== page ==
PARALLEL parking has long been something many motorists have gone to great lengths to avoid.
Granted, there is an art to it – but it’s a skill every driver should have.
Many motorists find parallel parking tricky[/caption]
What is the best way to parallel park?
First up, it’s important to size up your target to make sure your vehicle will fit – you want the space to be at least one and half times the size of your motor.
Then, pull up so you’re next to the car in front of you.
Put the car in reverse and, when the back of your motor is level with the car next to you, crank the wheel all the way towards the kerb before looking over your shoulder and continuing to head backwards.
When the front of your car has cleared the back of one in front, turn the wheel all the way away from the kerb, and once you’re parallel to the kerb, straighten to wheel before making any necessary adjustments.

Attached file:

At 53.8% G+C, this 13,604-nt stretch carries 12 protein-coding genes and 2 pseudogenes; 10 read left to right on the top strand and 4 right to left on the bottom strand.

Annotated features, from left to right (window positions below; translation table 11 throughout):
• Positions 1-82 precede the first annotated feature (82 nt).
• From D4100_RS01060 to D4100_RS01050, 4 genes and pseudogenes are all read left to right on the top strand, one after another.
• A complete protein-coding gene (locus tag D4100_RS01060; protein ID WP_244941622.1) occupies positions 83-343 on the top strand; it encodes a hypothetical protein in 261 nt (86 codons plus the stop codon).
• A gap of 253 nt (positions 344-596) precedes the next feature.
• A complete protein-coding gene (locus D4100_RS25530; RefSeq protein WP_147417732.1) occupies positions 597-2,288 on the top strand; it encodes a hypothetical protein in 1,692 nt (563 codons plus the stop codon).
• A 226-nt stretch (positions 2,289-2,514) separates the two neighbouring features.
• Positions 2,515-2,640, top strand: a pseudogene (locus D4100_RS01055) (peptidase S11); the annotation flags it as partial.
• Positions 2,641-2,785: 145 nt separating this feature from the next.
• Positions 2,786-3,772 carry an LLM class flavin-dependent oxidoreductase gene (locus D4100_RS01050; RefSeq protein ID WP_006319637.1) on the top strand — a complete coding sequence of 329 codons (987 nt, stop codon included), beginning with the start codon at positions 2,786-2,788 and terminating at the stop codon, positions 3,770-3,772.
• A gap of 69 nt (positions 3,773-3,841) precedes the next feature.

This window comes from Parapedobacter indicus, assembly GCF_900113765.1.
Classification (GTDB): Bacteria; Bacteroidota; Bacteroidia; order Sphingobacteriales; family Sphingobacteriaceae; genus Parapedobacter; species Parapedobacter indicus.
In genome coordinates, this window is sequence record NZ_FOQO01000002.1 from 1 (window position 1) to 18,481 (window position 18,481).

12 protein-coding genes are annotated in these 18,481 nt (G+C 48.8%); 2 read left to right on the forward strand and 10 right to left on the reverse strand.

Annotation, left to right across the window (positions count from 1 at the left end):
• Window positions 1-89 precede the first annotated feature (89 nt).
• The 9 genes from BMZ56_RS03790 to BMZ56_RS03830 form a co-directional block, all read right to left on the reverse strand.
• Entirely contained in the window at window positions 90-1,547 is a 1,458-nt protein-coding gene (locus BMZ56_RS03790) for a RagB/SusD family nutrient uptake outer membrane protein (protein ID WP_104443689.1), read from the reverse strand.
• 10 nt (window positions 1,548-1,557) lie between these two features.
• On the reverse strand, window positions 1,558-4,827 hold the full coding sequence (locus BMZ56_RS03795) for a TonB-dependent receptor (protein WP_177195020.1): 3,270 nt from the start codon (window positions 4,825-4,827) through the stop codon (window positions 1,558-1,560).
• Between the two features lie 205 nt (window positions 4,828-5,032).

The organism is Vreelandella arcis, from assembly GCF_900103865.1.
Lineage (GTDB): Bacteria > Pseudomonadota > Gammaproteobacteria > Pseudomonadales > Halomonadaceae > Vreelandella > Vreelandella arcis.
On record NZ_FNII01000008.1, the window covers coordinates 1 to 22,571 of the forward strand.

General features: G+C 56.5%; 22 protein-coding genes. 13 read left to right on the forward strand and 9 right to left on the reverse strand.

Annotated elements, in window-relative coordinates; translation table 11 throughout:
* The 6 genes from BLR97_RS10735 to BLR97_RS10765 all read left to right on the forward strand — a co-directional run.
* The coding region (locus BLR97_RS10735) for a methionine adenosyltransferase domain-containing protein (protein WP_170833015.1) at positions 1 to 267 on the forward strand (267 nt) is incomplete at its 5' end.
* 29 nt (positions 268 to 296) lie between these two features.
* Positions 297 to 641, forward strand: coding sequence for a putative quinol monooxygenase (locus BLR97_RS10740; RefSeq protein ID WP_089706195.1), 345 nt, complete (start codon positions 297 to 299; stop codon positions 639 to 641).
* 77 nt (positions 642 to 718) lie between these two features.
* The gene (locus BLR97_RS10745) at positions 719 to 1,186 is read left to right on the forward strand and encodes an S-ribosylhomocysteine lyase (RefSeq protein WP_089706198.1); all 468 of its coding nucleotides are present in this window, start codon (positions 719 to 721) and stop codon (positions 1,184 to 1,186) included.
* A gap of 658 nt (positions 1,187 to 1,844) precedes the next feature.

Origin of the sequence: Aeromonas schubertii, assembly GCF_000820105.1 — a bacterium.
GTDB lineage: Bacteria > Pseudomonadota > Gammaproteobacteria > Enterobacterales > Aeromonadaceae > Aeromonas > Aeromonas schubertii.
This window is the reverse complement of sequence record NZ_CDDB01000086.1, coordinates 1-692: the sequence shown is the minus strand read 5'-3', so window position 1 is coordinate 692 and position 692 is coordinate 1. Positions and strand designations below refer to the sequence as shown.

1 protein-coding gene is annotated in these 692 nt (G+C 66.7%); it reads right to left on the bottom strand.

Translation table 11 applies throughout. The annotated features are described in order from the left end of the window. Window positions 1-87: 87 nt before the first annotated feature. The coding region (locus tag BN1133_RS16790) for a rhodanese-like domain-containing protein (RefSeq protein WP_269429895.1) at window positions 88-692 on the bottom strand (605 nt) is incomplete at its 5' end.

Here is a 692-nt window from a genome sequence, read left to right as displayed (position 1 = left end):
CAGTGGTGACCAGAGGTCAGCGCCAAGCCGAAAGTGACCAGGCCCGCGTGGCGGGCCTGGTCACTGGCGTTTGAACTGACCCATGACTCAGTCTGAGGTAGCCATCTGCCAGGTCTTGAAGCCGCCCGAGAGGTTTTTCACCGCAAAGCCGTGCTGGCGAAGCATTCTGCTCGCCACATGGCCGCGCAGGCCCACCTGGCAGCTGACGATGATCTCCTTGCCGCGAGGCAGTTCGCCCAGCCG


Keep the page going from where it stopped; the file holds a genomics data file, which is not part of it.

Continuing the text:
Don’t forget to keep checking your mirrors and take it slow.
What is parallelophobia?
Parallelophobia is the fear of parallel parking.
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A survey by The Zebra in 2020 found almost half of Americans are scared of parallel parking, with most fearing hitting another car or holding up traffic.
Around 53 per cent of those asked, however, said they were confident in their parallel parking skills.
Will I need to parallel park on my driving test?
Many states in the US do not require parallel parking to pass your driving test.
Maryland was the most recent state to drop parallel parking from the test in 2015.
But in the UK, learner drivers may have to demonstrate their ability to parallel park.
Examiners will ask you to complete one of three manoeuvres – parallel parking, parking in a bay or pulling up on the right-hand side of the road, reversing for around two car lengths, before rejoining traffic.
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